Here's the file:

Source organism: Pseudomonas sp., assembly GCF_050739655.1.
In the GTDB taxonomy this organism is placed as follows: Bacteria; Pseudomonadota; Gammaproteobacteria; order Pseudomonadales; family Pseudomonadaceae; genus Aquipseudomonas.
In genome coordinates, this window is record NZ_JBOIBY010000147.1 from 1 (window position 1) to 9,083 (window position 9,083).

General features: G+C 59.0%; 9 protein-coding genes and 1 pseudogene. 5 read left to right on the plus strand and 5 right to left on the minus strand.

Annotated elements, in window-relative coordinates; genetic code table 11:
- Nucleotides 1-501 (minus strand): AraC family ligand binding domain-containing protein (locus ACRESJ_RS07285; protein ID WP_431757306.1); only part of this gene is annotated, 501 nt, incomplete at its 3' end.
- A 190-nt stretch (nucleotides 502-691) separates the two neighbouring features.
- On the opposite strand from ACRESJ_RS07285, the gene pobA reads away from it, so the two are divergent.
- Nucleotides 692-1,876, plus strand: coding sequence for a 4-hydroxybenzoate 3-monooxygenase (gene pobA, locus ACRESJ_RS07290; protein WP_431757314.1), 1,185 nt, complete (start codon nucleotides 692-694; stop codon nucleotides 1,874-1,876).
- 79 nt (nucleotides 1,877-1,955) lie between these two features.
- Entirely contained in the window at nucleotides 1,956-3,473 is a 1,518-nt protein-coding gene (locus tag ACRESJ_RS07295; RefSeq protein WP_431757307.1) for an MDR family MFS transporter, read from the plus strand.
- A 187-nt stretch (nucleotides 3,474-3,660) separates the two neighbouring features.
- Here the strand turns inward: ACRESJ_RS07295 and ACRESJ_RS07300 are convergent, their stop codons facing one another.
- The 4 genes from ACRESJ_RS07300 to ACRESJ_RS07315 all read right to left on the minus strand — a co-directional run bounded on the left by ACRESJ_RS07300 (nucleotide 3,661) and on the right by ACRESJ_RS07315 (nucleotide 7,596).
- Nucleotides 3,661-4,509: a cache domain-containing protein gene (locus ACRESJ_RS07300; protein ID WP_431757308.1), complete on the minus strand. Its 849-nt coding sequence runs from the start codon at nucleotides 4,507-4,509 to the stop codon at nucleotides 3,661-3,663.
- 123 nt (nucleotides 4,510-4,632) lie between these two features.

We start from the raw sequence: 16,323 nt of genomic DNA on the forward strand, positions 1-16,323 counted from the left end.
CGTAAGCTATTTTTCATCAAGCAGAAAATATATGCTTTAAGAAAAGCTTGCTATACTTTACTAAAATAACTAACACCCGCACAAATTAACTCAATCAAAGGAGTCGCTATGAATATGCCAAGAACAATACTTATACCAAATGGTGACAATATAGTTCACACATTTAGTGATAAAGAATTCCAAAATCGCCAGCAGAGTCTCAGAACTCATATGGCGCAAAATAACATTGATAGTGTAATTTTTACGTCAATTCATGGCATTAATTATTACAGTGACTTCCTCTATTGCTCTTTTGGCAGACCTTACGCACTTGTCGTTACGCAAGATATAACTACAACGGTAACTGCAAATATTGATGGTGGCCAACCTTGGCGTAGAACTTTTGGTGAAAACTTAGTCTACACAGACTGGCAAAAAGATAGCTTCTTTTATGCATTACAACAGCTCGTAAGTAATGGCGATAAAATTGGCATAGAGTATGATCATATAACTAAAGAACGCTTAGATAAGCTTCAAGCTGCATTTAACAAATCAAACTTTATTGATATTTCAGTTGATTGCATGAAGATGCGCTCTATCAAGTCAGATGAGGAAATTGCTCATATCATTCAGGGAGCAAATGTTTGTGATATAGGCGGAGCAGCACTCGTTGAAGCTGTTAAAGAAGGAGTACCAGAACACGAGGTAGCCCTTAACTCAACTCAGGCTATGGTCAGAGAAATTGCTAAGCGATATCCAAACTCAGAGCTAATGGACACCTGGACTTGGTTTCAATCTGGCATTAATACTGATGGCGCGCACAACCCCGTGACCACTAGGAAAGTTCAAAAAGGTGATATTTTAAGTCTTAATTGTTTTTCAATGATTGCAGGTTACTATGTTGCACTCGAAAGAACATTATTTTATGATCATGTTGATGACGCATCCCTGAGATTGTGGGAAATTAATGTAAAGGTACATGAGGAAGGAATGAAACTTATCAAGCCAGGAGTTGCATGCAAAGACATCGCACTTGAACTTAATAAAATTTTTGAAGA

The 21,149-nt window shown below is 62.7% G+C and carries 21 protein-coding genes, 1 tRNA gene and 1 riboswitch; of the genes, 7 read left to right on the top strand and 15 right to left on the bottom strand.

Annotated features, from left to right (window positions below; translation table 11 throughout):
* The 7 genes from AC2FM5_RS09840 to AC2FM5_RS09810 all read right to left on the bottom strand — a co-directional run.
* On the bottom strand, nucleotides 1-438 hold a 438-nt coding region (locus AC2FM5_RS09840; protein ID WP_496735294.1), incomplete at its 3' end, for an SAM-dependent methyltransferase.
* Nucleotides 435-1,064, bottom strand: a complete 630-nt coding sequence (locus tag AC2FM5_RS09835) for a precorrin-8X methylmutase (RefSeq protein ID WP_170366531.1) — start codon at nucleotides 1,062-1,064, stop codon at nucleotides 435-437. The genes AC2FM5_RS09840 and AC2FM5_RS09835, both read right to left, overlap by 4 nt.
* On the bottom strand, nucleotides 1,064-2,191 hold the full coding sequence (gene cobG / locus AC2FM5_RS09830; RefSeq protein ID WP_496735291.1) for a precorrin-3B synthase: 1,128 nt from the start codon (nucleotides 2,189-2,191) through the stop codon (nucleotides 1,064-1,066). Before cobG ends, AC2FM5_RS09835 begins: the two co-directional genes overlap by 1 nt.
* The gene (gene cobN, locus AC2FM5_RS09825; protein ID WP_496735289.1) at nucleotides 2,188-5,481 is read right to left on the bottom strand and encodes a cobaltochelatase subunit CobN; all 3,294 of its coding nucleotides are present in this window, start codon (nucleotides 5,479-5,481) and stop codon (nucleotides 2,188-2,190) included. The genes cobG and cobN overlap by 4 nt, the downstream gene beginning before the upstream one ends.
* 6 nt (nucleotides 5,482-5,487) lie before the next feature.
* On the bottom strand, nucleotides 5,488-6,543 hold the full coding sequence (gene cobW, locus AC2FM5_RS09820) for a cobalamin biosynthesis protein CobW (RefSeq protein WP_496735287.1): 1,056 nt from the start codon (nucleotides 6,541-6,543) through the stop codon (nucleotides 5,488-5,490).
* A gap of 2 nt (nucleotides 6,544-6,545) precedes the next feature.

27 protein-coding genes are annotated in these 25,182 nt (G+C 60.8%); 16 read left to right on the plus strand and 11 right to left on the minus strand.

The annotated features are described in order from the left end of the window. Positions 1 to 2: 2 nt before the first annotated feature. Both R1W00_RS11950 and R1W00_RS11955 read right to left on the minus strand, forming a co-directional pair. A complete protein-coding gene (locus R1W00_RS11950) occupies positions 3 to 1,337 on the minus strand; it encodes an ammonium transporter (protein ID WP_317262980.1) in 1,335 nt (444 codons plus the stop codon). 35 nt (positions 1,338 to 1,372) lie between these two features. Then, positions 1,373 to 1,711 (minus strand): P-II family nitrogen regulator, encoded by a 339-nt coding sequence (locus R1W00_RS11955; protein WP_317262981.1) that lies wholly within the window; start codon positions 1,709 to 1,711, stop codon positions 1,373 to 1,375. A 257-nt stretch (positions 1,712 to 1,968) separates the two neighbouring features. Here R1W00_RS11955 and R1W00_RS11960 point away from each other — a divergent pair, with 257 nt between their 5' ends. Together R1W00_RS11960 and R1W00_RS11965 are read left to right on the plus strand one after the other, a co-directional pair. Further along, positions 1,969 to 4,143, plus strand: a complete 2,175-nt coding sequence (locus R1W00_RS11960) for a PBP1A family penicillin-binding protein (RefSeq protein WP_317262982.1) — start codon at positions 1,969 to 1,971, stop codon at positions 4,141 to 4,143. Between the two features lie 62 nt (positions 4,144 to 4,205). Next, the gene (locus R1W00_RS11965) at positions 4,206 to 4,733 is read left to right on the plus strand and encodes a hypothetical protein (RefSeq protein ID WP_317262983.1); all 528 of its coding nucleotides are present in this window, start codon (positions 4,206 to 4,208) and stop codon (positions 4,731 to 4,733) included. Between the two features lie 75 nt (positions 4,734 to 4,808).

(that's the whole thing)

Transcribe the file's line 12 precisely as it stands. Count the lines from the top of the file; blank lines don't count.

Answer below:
- A 187-nt stretch (nucleotides 3,474-3,660) separates the two neighbouring features.